The Moral Monday movement has been a great way to shine light on the terrible things that our Governor and Republican state leadership have been doing by passing irresponsible legislation and pandering to special interests. By helping to raise the visibility of what’s happening at the NCGA, they’ve been able to increase accountability for legislators. Expanding this movement across the state has also been helpful to share what’s going wrong in Raleigh with others across the state.

8. What are your views on collective bargaining and the effects of North Carolina’s “right-to-work” law? Would you support a bill enshrining “right-to-work” in the state constitution? Would you support a law that allowed public employees to engage in collective bargaining?

I believe strongly that workers should have the right to organize and have a say – especially in a right to work state like North Carolina. We’ve seen countless times where the corporate agenda – and the defacto corporate agenda of our Republican leadership – have put employees health, security and futures at stake.

9. If elected, what would you do to protect North Carolina’s environment and natural resources? Do you believe state environmental regulatory bodies need more funding or less funding, and why?

I work hard in my capacity as a legislator to protect our environment and natural resources. The regulatory bodies that oversee these should be well-funded, but should also be held accountable for being impartial to what powerful corporations want. They should be independent and vigilant to protect our public health, our environment and all of North Carolina’s natural resources without undue influence from moneyed special interests.

10. Identify and explain one principled stand you would be willing to take if elected that you suspect might cost you some popularity points with voters.

I believe that employees in the State of North Carolina, both public and private, should have the opportunity to organize and stand up for their rights through collective bargaining. This is not a popular view in a right-to-work state like NC, but the amount of misinformation and uniformed bias that clouds this conversation should not be a reason to take advantage of employees in any circumstance.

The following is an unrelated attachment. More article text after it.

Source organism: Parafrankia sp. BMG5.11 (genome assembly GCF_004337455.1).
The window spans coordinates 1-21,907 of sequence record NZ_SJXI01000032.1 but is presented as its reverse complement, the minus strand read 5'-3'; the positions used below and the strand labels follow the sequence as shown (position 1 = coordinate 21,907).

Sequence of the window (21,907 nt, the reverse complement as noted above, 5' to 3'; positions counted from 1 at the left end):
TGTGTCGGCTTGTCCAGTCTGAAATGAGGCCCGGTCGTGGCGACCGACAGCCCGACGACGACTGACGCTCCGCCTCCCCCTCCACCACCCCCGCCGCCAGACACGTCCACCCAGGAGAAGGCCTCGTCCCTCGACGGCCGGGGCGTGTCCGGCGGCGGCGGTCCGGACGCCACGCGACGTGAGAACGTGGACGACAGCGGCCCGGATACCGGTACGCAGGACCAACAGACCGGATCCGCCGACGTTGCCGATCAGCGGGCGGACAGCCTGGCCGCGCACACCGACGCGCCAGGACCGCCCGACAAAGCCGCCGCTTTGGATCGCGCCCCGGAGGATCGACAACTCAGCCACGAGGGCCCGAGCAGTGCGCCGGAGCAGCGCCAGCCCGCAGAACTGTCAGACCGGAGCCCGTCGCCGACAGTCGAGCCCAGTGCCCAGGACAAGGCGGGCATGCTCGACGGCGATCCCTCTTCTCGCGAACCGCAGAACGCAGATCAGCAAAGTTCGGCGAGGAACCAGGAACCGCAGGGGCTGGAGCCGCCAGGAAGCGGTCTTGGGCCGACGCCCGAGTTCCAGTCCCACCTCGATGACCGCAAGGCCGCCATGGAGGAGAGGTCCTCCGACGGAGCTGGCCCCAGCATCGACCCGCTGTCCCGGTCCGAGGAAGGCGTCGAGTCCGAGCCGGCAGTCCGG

11. Do you support a woman’s right to choose to terminate her pregnancy? Would you sign a bill requiring that a woman, before choosing abortion, undergo an ultrasound? Be counseled about alternatives? Or in other ways be discouraged from choosing an abortion?

I completely support a woman’s right to make their own reproductive decisions without some ridiculous demand that they undergo an ultrasound or other bullying from those people that simply have no say in the matter – especially legislators. If our state leadership is so concerned about women’s health, they’d have expanded Medicaid, be fully funding women’s health programs, and ensure that sexual health is taught in schools based on science and medicine, not taboo and methods that have been statistically proven to be ineffective like abstinence-only education. We should also work to ensure that women facing the tough decisions involved with abortion or their reproductive health are not subject to bullying and harassment.

12. On reapportionment, both parties have shown that they will abuse the redistricting process when give a chance. Will you support a bill in the next session to turn all future redistricting over to a non-partisan or bi-partisan independent commission?

Redistricting should be done in an impartial or bipartisan manner. We’re seeing how these politically gerrymandered districts are hurting our state and disenfranchising our citizens.

  • House district #11